By Jared Strong
An ethanol plant just west of Sioux Center that has operated for an unknown number of years without air filtration equipment on one of its grain bins was recently fined $10,000 by the Iowa Department of Natural Resources.
Siouxland Energy Cooperative has been required for about 20 years to filter dust from the air emitted by a corn bin. The company had repeatedly noted in its communications with the DNR over that period of time that the emissions control equipment was in place, according to a DNR administrative order.
But last year, the company asked to modify a permit to remove the requirement for the filter equipment because the company “apparently had removed the control equipment from the corn bin,” the order said.
Siouxland Energy representatives told the DNR in November 2022 they were unaware that the filter was required. The bin is used as a backup that holds about two days’ worth of grain in case other equipment fails, according to a recent DNR inspection report.
“They also stated that they were not certain whether the bin vent filter was ever installed or, if it was removed, when the removal occurred,” the order said.
Years before, the company had been given the choice to monitor dust emissions from the bin to ensure it didn’t exceed regulations, or to install the vent filter. The DNR noted it was “highly likely” that emissions from the bin would violate standards for particulate matter, and Siouxland Energy chose the filter option.
The effects of the lack of filter are unclear because of the lack of monitoring, said Julie Duke, a DNR environmental specialist in air quality compliance.
“It can put the public and the environment at risk,” Duke said.
Sioux Center is about two miles east of the plant and has a population of about 8,300.
The DNR fined Siouxland Energy and has required it to install filtration equipment by July 1. The company must also do weekly visual checks for dust emissions from the bin and report to the DNR if dust can be seen.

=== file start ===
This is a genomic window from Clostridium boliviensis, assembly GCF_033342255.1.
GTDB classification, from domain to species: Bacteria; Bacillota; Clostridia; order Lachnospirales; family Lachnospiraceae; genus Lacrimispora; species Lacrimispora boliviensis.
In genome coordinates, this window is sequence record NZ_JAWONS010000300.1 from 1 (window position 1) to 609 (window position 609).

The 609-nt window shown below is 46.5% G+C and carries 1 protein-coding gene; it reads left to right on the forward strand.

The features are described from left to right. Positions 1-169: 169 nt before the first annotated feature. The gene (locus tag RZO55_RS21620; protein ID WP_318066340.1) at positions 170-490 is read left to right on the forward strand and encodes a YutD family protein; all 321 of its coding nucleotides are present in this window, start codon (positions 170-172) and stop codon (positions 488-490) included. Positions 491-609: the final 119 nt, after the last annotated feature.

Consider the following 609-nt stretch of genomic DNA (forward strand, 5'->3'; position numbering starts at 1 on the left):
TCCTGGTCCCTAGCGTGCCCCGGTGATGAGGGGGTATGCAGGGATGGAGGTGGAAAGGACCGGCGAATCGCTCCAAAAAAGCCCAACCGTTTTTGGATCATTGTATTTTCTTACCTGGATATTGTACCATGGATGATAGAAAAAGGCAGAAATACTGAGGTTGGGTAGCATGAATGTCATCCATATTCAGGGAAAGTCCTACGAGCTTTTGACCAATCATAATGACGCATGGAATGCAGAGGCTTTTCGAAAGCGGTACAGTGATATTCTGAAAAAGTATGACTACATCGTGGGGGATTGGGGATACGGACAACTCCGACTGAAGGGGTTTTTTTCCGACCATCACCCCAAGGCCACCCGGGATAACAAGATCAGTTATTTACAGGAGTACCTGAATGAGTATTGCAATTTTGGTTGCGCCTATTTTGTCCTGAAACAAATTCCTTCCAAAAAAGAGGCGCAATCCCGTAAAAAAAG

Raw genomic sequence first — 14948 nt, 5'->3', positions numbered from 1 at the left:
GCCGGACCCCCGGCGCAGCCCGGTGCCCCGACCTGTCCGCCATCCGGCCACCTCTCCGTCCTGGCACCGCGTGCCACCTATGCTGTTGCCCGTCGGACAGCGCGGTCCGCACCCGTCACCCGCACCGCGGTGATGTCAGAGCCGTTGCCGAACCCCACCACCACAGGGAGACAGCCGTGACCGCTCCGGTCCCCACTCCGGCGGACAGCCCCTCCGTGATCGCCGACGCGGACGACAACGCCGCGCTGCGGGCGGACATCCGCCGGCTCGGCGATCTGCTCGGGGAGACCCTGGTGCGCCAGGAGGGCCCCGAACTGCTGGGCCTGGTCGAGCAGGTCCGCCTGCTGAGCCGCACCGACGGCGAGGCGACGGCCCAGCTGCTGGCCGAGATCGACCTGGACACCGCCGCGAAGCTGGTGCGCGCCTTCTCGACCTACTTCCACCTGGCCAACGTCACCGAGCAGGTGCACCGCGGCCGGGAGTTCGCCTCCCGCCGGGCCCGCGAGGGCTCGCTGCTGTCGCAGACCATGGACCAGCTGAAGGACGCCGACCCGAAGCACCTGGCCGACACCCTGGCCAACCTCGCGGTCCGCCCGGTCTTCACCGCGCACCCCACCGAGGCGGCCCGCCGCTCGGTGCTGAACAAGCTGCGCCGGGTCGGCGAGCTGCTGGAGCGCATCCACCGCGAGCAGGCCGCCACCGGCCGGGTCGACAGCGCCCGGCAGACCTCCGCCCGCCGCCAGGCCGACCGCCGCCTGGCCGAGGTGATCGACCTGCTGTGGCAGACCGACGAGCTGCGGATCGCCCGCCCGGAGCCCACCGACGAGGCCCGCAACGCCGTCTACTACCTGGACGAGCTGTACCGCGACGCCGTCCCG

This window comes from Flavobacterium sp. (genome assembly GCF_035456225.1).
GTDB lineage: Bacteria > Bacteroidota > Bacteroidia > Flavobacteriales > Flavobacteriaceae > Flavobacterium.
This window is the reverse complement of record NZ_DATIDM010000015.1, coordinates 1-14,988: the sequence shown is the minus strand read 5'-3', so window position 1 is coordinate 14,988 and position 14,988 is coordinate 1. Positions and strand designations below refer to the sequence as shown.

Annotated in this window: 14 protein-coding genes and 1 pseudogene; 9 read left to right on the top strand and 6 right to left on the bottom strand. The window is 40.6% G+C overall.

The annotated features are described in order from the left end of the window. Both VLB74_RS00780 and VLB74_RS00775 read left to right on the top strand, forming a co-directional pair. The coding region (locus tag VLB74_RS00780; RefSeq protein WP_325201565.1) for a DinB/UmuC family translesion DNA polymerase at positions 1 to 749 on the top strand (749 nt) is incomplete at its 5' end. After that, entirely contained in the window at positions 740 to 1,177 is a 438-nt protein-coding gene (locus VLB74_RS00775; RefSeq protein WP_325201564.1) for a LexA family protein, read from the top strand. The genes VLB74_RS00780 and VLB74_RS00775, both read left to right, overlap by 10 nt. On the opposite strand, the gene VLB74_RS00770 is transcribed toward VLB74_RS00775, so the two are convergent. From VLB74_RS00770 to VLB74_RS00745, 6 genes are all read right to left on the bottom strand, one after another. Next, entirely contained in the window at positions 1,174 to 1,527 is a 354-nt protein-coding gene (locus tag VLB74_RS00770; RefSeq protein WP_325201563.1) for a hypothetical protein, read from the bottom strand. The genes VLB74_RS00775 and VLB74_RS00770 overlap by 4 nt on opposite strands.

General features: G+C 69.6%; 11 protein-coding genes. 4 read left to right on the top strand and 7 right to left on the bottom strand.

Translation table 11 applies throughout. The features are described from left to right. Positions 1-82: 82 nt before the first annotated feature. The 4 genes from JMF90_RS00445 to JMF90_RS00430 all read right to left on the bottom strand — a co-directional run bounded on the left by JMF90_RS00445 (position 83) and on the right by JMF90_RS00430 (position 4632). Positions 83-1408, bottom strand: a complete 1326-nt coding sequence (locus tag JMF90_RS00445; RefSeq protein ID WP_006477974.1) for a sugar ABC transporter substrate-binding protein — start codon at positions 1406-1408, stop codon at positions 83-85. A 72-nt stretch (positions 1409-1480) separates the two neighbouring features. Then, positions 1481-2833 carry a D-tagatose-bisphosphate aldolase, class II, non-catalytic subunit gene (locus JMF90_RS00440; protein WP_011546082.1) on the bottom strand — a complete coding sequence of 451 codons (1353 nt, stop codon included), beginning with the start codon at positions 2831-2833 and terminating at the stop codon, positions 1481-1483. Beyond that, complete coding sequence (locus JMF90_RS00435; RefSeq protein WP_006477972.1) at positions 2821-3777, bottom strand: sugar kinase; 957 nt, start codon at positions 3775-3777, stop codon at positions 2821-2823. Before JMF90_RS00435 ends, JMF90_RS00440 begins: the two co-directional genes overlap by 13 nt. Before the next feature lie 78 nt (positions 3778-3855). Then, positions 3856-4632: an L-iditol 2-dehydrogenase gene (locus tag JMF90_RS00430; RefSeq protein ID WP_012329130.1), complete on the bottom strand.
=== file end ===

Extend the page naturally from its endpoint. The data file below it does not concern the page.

Jeff Altena, the company’s chief executive, did not immediately respond to a request to comment for this article.
Siouxland Energy has expanded its ethanol production capacity considerably since it began operating in 2001, according to DNR records, and now has a capacity of about 90 million gallons per year.
The company has received rule violation warnings occasionally over that time and another fine early in its operation, DNR records show.
Less than two years into the facility’s operation — when it was producing about 14 million gallons of ethanol per year — the DNR inspected the facility and noted several pieces of equipment with the potential to pollute the air that had no emissions controls, wastewater that was not treated sufficiently before it was discharged into a nearby stream, and other violations.
Over the course of several months in 2002 and 2003, the DNR noted: the stream was milky and malodorous; the facility spilled about 2,600 gallons of ethanol and 1,500 gallons of corn syrup; there were excessive air pollution emissions; and workers failed to adequately check and document the condition of equipment.
The state fined Siouxland Energy $10,000 in late 2003 and rejected requests to reduce the fine. The company suggested $3,000 instead.
“This administrative order was issued for violations of three different environmental programs in the department: air quality, wastewater, and hazardous conditions,” a DNR attorney wrote to the company in 2004. “As such, the department could have issued individual orders for $10,000 each, for a total penalty of $30,000.”
In 2007, the company received a warning from the DNR for starting construction on a production expansion without first obtaining all necessary construction permits, according to the department’s records. That expansion was expected to boost production to about 60 million gallons annually.
In 2017, Siouxland Energy requested to increase its capacity gradually to 90 million gallons per year. It was warned by the DNR that year for exceeding its permitted production capacity.
The company received other warnings between 2008 and 2014 for failing to submit reports, for testing emissions when equipment was operating at partial capacities, and for receiving too much grain.
Exceeding the grain and ethanol production limits can lead to excessive emissions.